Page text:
Mark Zuckerberg unveils LLaMA, Meta’s new AI language model

Lately, language model development is becoming the talk of the day and Meta isn’t keeping silent either. The company’s co-founder Mark Zuckerberg on Friday, February 24, 2024, unveils LLaMA, Meta’s new AI language model. LLaMA is a foundational, 65-billion-parameter large language model. Those interested can apply for access by filling the necessary information here.

For the past few days, we have seen new models developed and deployed by the likes of Microsoft, Google, and OpenAI.

The model, developed by Meta’s FAIR (Fundamental AI Research) team, is intended to help scientists and engineers explore AI applications and functions such as answering questions and summarizing documents.

The release of LLaMA comes as technology companies strive to promote advancements in AI techniques and integrate the technology into their commercial products. As CNBC notes, Meta’s version stands out from competing models because it will come in a selection of sizes, from 7 billion parameters to 65 billion parameters.

LLaMA isn’t like ChatGPT or Bing; it’s not a system that anyone can talk to. Rather, it’s a research tool that Meta says it’s sharing in the hope of “democratizing access in this important, fast-changing field.” In other words: to help experts tease out the problems of AI language models, from bias and toxicity to their tendency to simply make up information.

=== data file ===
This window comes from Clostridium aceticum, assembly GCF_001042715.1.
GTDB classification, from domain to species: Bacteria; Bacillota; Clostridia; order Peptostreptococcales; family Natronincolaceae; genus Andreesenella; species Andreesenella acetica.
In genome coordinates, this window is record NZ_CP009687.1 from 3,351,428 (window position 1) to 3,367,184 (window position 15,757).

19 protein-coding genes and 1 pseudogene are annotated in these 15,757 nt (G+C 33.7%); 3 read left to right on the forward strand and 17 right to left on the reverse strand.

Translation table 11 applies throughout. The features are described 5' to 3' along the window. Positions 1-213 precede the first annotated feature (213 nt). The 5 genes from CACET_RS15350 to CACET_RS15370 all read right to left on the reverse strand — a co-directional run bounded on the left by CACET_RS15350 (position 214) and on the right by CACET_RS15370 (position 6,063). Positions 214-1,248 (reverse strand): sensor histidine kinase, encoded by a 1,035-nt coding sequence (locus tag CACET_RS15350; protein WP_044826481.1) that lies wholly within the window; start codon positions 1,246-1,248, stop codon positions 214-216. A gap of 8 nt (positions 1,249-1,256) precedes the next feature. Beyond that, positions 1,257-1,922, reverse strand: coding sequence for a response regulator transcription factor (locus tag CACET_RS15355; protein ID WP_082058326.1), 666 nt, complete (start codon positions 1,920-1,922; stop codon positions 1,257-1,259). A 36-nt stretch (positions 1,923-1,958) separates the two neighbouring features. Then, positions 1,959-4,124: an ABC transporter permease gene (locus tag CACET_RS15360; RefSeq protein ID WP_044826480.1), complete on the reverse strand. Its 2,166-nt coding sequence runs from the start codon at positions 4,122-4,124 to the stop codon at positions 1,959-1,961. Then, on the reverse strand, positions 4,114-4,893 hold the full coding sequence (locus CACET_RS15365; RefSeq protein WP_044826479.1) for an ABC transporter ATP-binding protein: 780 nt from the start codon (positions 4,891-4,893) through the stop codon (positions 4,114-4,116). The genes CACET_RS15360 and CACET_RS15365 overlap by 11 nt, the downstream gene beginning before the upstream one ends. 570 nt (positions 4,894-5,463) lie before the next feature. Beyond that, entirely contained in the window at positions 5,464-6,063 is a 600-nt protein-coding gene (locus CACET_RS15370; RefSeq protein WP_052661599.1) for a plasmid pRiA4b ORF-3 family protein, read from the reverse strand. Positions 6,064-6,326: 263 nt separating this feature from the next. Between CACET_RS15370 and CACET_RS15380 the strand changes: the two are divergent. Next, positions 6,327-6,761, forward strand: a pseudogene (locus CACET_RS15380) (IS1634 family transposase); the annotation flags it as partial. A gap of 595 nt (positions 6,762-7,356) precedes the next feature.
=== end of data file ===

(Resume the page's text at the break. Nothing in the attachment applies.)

To this end, Meta is releasing LLaMA (which is not actually a single system but a quartet of different-sized models) under “a noncommercial license focused on research use cases,” with access granted to groups like universities, NGOs, and industry labs.

Meta believes that unlike more finely tuned models designed for specific purposes, theirs will prove versatile, with multiple use cases.

Another way LLaMA is different, according to Meta: it requires “much less” computing power than previous offerings and is trained in 20 languages, focusing on those based on the Latin and Cyrillic alphabets.

With its 13 billion parameters, LLaMA should outperform GPT-3, the model on which ChatGPT is built. Meta also attributed LLaMA’s performance to “cleaner” data and “architectural improvements” in the model that improved training stability.

To maintain the integrity of the model and prevent abuse, Meta will release it under a non-commercial license focused on research use cases. Academic researchers, government, civil society, academic institutions, and industry research labs will be granted access to the model on a case-by-case basis.

Meta’s launch of LLaMA could mark a major development in AI language models. The social media giant’s commitment to open science and allowing researchers to study under a non-commercial license will limit misuse of the model.

The versatility and problem-solving potential of LLaMA can provide insight into the substantial potential benefits of AI for billions of people at scale.

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